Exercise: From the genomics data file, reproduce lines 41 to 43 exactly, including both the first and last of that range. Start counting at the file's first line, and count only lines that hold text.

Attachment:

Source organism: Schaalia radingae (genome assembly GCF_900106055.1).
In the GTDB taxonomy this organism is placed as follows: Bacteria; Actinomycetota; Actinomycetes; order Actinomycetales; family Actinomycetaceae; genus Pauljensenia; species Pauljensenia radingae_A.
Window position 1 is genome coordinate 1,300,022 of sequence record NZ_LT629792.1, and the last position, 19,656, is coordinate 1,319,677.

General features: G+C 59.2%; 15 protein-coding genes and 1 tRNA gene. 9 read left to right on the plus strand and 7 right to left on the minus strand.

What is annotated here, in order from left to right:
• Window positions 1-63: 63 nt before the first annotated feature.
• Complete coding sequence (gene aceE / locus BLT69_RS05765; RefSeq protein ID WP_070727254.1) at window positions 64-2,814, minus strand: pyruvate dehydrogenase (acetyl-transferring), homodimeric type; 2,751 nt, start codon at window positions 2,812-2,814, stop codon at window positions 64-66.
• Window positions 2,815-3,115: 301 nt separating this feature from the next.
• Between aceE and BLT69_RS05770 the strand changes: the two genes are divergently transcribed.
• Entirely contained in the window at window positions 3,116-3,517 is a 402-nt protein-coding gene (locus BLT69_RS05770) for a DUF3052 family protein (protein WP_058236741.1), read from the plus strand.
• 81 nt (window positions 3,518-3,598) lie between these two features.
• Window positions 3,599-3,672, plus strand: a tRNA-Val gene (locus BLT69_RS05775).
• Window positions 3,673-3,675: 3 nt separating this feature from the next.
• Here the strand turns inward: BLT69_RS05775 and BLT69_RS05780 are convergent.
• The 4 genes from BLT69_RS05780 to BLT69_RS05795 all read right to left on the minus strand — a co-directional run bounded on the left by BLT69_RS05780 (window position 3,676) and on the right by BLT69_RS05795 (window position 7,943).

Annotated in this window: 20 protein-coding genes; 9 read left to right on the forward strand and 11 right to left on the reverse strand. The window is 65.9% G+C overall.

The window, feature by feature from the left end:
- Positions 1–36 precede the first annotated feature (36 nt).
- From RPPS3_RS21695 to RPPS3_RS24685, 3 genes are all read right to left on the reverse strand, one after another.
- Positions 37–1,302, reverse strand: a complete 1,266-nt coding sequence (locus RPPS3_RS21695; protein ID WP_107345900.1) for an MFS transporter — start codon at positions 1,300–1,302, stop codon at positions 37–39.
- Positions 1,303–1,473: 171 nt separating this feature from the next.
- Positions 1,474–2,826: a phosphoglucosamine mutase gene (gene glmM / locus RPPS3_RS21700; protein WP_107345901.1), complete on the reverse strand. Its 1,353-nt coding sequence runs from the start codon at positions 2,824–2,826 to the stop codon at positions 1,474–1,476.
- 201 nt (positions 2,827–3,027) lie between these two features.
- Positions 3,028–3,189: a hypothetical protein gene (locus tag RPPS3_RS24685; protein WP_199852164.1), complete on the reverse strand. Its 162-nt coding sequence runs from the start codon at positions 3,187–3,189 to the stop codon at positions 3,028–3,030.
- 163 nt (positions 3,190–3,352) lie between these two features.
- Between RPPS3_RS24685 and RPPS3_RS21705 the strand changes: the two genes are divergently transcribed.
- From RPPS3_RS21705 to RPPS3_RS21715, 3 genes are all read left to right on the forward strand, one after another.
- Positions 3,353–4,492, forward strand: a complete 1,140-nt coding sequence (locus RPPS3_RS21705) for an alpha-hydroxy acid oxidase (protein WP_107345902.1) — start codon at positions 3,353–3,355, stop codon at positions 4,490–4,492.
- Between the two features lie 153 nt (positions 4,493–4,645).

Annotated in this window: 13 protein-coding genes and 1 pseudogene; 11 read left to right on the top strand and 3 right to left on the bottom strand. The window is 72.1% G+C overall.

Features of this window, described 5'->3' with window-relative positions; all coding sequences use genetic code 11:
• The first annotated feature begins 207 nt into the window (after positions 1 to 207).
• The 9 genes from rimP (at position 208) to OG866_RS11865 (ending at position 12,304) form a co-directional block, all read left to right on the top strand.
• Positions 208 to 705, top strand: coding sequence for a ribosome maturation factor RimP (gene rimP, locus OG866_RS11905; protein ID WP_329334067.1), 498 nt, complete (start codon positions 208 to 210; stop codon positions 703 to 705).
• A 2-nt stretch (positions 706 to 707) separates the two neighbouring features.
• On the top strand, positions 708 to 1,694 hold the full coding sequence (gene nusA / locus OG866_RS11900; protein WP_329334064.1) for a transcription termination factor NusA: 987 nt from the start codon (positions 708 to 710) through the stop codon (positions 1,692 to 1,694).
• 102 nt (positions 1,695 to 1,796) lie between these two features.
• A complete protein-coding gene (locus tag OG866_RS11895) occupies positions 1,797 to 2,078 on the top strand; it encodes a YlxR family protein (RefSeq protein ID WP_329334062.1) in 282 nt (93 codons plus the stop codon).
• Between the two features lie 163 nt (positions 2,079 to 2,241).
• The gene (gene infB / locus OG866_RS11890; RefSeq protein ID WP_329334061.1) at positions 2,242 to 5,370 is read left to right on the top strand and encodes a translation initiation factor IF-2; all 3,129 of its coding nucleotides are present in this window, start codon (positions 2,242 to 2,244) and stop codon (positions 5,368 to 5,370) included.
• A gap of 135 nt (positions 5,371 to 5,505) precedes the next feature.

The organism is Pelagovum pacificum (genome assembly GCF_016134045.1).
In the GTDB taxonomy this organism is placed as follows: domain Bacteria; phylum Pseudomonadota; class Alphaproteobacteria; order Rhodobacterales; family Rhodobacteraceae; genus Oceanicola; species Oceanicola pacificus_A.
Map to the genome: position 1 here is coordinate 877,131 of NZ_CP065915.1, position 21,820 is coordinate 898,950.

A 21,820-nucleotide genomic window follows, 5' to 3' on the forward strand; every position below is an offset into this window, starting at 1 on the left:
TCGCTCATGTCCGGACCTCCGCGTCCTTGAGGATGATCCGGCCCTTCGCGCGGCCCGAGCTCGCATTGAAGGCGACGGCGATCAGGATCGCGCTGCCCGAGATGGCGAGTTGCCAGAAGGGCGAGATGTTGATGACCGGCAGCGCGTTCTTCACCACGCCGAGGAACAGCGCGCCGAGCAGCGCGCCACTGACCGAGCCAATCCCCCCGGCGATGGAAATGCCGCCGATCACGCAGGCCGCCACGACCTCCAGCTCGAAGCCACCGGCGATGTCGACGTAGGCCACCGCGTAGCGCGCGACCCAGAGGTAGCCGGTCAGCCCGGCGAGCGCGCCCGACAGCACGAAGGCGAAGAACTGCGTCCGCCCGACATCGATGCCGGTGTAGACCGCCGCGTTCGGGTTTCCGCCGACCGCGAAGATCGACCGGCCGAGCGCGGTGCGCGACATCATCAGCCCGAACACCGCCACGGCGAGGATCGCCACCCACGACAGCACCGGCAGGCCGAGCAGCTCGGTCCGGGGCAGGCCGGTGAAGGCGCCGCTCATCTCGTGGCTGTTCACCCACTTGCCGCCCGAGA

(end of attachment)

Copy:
• A gap of 135 nt (positions 5,371 to 5,505) precedes the next feature.

The organism is Pelagovum pacificum (genome assembly GCF_016134045.1).
In the GTDB taxonomy this organism is placed as follows: domain Bacteria; phylum Pseudomonadota; class Alphaproteobacteria; order Rhodobacterales; family Rhodobacteraceae; genus Oceanicola; species Oceanicola pacificus_A.